Trump Threatens to Veto Defense Bill Unless Congress Reforms Immunities for Social Media Platforms
Should President Trump veto the NDAA if it excludes reforms to immunities for social media platforms?
by Causes | 12.4.20
What’s the story?
- President Donald Trump on Thursday threatened to veto an annual national defense authorization bill if Congress excludes an overhaul of liability protections for social media platforms under Section 230 of the Communications Decency Act. He tweeted the veto threat and expressed his frustration with Senate Armed Services Committee Chairman Jim Inhofe (R-OK):
"Very sadly for our Nation, it looks like Senate @JimInhofe will not be putting the Section 230 termination clause into the Defense Bill. So bad for our National Security and Election Integrity. Last chance to ever get it done. I will VETO!"
- Trump previously threatened to veto the National Defense Authorization Act (NDAA) for fiscal year 2021 if it includes provisions renaming military bases and assets that commemorate Confederates. Congress those provisions in the version of the NDAA both chambers are expected to pass next week.
- House Armed Services Committee Chairman Adam Smith (D-WA) and Ranking Member Mac Thornberry (R-TX) released a joint statement that emphasized their desire to enact a bipartisan NDAA for the 60th consecutive year:
“For 59 straight years, the NDAA has passed because Members of Congress and Presidents of both parties have set aside their own policy objectives and partisan preferences and put the needs of our military personnel and America’s security first. The time has come to do that again.”
- Congress typically approves the NDAA on broadly bipartisan votes that feature veto-proof supermajorities with more than two-thirds of members in each chamber, so even if Trump follows through with his veto threat it’s likely that lawmakers will try to override the veto.
What’s the NDAA?
- The National Defense Authorization Act (NDAA) is legislation that Congress passes each fiscal year to authorize defense spending and establish policies at the Dept. of Defense (DOD). Congress typically approves the NDAA before it considers a defense appropriations package, which actually provides funding for authorized programs.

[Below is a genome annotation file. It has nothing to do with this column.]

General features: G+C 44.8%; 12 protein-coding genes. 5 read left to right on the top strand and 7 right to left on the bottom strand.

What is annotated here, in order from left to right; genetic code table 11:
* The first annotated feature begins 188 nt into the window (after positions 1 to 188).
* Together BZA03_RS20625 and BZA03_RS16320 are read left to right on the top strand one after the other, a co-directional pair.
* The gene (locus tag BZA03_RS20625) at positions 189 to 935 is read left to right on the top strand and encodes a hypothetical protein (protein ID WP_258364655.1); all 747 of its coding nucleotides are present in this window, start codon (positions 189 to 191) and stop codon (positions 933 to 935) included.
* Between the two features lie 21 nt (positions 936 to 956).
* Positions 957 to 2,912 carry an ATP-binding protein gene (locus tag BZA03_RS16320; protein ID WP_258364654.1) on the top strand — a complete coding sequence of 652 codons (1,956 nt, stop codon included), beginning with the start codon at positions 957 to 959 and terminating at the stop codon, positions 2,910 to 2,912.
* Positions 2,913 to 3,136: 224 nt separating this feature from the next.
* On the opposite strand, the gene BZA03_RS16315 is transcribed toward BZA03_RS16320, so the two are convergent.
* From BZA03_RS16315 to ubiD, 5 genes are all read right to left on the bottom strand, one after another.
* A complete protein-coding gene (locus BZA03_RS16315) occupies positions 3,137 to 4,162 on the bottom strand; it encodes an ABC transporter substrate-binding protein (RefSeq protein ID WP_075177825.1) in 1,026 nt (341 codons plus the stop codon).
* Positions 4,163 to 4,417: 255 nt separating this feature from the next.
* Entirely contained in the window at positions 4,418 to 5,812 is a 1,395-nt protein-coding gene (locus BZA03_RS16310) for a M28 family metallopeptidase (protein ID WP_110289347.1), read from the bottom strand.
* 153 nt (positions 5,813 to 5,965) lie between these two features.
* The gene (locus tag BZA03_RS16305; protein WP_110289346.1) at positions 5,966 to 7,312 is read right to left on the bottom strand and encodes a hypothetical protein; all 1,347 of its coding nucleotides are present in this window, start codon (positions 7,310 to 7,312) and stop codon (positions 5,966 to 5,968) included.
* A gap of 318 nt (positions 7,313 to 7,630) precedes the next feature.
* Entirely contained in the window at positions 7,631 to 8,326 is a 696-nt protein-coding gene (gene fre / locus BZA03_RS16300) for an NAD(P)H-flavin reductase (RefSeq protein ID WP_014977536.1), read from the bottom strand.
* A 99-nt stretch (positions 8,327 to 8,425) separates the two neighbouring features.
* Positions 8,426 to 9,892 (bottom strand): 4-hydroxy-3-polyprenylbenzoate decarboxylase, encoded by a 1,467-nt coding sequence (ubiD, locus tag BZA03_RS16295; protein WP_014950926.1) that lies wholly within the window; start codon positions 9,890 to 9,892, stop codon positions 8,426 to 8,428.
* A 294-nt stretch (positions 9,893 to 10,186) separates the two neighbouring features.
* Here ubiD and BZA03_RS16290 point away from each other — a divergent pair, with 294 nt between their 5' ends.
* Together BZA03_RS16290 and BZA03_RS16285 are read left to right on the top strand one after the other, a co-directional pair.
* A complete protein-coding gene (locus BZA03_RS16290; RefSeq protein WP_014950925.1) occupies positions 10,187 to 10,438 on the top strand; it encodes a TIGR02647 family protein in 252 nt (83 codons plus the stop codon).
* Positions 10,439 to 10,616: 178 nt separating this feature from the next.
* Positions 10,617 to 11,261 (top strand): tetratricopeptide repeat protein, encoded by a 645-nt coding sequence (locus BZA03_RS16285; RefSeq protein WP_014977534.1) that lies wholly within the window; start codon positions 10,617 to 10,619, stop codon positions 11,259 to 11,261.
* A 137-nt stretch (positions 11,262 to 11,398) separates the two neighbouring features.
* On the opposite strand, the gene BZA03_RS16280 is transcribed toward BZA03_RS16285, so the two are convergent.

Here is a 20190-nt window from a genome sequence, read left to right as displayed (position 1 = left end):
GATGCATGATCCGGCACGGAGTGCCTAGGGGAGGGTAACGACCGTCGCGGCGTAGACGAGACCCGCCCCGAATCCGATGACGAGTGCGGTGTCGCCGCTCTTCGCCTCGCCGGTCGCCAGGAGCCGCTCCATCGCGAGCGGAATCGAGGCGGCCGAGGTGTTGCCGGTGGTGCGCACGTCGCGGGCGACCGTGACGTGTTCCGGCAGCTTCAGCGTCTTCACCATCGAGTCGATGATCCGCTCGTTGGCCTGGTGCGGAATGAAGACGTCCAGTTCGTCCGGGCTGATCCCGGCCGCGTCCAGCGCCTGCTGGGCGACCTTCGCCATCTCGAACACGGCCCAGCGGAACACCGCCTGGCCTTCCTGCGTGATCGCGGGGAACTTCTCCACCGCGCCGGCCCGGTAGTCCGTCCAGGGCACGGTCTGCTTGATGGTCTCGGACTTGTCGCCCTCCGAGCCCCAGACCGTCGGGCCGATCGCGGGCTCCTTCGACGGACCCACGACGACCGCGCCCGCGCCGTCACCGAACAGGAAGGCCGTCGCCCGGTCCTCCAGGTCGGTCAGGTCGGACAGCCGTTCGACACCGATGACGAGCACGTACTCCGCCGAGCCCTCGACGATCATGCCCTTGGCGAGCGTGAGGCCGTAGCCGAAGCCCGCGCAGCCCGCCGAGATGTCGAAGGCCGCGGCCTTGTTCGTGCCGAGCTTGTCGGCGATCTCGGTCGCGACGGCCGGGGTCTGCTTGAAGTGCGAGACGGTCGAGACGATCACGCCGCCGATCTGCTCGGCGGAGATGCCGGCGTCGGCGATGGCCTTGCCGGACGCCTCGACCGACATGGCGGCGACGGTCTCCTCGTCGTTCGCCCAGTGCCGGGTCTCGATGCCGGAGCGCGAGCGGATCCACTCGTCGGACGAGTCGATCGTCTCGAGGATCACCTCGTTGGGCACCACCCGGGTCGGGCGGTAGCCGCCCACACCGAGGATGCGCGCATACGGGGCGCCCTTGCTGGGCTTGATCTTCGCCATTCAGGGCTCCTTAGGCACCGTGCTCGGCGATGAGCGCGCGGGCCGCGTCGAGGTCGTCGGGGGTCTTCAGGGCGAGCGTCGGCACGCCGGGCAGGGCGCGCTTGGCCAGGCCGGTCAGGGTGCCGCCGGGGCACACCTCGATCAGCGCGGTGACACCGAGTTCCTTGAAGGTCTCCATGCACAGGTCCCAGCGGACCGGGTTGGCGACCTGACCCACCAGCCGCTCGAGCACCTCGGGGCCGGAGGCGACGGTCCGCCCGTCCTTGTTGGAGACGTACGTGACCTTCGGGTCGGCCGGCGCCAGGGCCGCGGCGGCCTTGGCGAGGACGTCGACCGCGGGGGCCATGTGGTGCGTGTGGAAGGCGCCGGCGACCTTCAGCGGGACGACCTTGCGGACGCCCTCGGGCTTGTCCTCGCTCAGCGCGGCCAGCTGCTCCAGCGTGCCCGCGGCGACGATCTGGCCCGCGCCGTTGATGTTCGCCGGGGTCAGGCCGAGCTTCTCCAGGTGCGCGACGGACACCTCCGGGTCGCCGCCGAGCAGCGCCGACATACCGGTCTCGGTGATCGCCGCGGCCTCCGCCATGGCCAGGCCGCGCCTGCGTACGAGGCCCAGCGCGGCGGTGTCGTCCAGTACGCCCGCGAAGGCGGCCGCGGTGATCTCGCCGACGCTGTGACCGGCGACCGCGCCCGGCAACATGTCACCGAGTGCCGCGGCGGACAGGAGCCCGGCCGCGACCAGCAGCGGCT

- The NDAA touches on all aspects of U.S. defense policy, from setting personnel levels for each branch of the Armed Services and planning the procurement of equipment, to creating plans for studying and deterring threats to national security.
- While there are often contentious issues addressed in conjunction with the NDAA in the congressional armed services committees and in a conference committee that reconciles the competing House and Senate versions of the NDAA, the final version of the legislation typically enjoys broad bipartisan support in both chambers as Congress has enacted an NDAA for 59 consecutive fiscal years through FY2020.
What immunity do tech platforms have?
- Section 230 of the Communications Decency Act states that, “No provider or user of an interactive computer service shall be treated as the publisher or speaker of any information provided by another information content provider.”
- In essence, it means that platforms can’t be punished for content published by an end user of the platform. Critics have accused social media platforms of abusing that status by censoring or suppressing viewpoints their employees disagree with, thereby acting as a publisher rather than a neutral platform deserving of protections under Section 230.
- While there is some bipartisan support in Congress for reforming Section 230, the Trump administration has pushed hard for it to be revamped. President Donald Trump issued an executive order that seeks to prohibit social media censorship, the Dept. of Justice (DOJ) called for Congress to revise the legal protections for social media companies, and Federal Communications Commission Chairman Ajit Pai said the FCC will move forward with a rulemaking to clarify the meaning of Section 230.
— Eric Revell
(Photo Credit: The White House via Flickr / Public Domain)
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